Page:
- Convenient wins vs. bothersome: This applies to our food habits, where we are eating more and more food from our packets rather than making food from fresh ingredients, which is time-consuming, requires more effort and is often costlier.
- Loud wins vs. quiet: Loud “dhinchak” party songs are more popular than quieter songs across genres. You just can’t party with classical music, can you now? Similarly, fire crackers have become louder and ostentatious, with each family / neighbourhood competing to be loudest. Between two aspects of culture, one loud and one quiet, the loud one is more likely to win.
- Big wins vs. small: Big Ganesh sculptures of non-degradable materials such as Plaster of Paris (POP) win against traditional sculptures which were made of clay and therefore can’t be made beyond a certain size, can’t be mass produced or as colourful and decorative. They can certainly be as the large as Mumbai’s Lal Baug ka Raja, which has become a huge cultural phenomenon over the years influencing Ganesh Pandals to compete on who can showcase the biggest / richest / loudest sculpture.
Having explored what culture means and what it doesn’t and having understood that cultural change is as inevitable as death, as well as the factors that change culture, it’s time to now distill the impact of cultural change on human wellbeing. The impact is varied with some changes having positive impact, others being insignificant, and others having deleterious impact.
The impact of cultural change on human wellbeing and whether we should care
Positive impact on the individual and the society
Some cultural practices when lost or banned are good for the individual and therefore the society. Examples include the sati system, the old but ongoing fight against the caste-system especially untouchability. While today very few Hindus fear traveling abroad, but it was a big deal at least a century ago as you could “lose your caste”. Famous people such as Swami Vivekanand and Mahatma Gandhi also faced criticism for their travels abroad.
Modern examples include better LGBT rights, liberalization of women whereby they are increasingly able to make career and life choices, although a lot of needs to be done on that front. Cultural change of these kinds are obviously good for society and should be celebrated and encouraged.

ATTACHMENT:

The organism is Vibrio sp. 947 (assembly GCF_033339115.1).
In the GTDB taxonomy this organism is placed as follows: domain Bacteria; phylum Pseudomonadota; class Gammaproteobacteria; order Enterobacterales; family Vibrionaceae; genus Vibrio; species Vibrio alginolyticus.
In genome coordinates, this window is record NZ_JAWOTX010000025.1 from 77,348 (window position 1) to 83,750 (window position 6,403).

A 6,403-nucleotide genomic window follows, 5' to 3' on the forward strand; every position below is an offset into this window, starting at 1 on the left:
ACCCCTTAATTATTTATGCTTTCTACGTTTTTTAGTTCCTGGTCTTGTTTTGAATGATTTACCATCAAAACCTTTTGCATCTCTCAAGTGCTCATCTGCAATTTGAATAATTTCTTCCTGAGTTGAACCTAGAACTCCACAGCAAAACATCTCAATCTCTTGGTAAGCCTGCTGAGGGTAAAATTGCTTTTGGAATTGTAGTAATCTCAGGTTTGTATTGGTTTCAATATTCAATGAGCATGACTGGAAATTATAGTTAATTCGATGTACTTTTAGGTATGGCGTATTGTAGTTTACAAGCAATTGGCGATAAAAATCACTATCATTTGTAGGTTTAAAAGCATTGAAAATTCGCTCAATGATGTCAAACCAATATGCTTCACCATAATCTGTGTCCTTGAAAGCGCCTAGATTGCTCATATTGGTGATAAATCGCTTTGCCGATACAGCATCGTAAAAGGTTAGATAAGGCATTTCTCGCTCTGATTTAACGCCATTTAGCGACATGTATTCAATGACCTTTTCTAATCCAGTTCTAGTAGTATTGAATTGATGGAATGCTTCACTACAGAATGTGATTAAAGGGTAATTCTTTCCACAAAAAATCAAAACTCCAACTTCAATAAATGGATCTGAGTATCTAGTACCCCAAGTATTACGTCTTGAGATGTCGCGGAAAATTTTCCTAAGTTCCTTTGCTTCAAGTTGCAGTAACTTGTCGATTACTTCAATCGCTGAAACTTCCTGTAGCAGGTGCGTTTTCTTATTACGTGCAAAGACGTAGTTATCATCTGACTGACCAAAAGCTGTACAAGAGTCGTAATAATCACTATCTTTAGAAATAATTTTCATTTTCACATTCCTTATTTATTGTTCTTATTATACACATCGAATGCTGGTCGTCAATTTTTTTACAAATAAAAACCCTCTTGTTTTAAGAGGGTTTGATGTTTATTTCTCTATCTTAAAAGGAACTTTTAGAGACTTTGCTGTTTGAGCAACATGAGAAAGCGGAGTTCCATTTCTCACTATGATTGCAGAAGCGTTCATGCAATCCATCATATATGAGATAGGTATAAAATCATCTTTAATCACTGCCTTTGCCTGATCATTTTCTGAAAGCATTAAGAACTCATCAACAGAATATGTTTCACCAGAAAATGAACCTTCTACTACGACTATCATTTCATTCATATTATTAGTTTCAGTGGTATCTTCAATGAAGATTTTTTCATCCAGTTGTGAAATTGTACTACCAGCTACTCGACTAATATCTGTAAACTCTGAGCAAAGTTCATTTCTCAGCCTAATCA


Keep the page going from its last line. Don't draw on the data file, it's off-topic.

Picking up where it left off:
No real impact even though it feels like a loss
The clothes that we used to wear traditionally, or the music we listened to have changed and will continue to change, or whether youngsters still touch the feet of their elders, or whether festival rituals are followed as rigorously as they were earlier, are all changes in culture that feel like a loss, but don’t really present a real economic or social loss for an individual. The hypocrites may feel it as an ideological loss – but that’s not different from socialists who feel the capitalism isn’t right, although economic growth says otherwise. A lot of art is driven by religious culture. As religious culture changes or becomes less pervasive, the nature of art changes. Art however will survive – but some art forms will either change or die out. Is that a loss? In some ways – yes, but it’s inevitable.
The kinds of cultural loss that the hypocrites bemoan are not really losses. When culture is equated to forced respect for cantankerous elders, which really means “just saying yes to elders” no matter how much nonsense they are spewing, that culture will die because women and youth today are far more empowered. These are the kind of ideological or power issues in the guise of cultural loss lament and should be ignored.
On the other hand, some genuine aspects of culture will die out. Bengali youth may no longer be learning Rabindra Sangeet as religiously as earlier generations did. We may no longer celebrate festivals as our grandparents or even parents did. Similarly, some languages will die. Some will morph – for e.g. Hindi for the youth is mostly Hinglish.
Yet, some aspects will survive. For e.g. in Gujarat, Navratri in the form of Dandiya and Garba celebrations survive because people enjoy it. Even if the songs have changed and the sound system has gotten louder. And so what if the “Mata” doesn’t really demand hours of dancing every night in her honour. However, people of all ages can be actively dance, socialize, meet new people, or express themselves through dance – the tradition thrives in newer forms.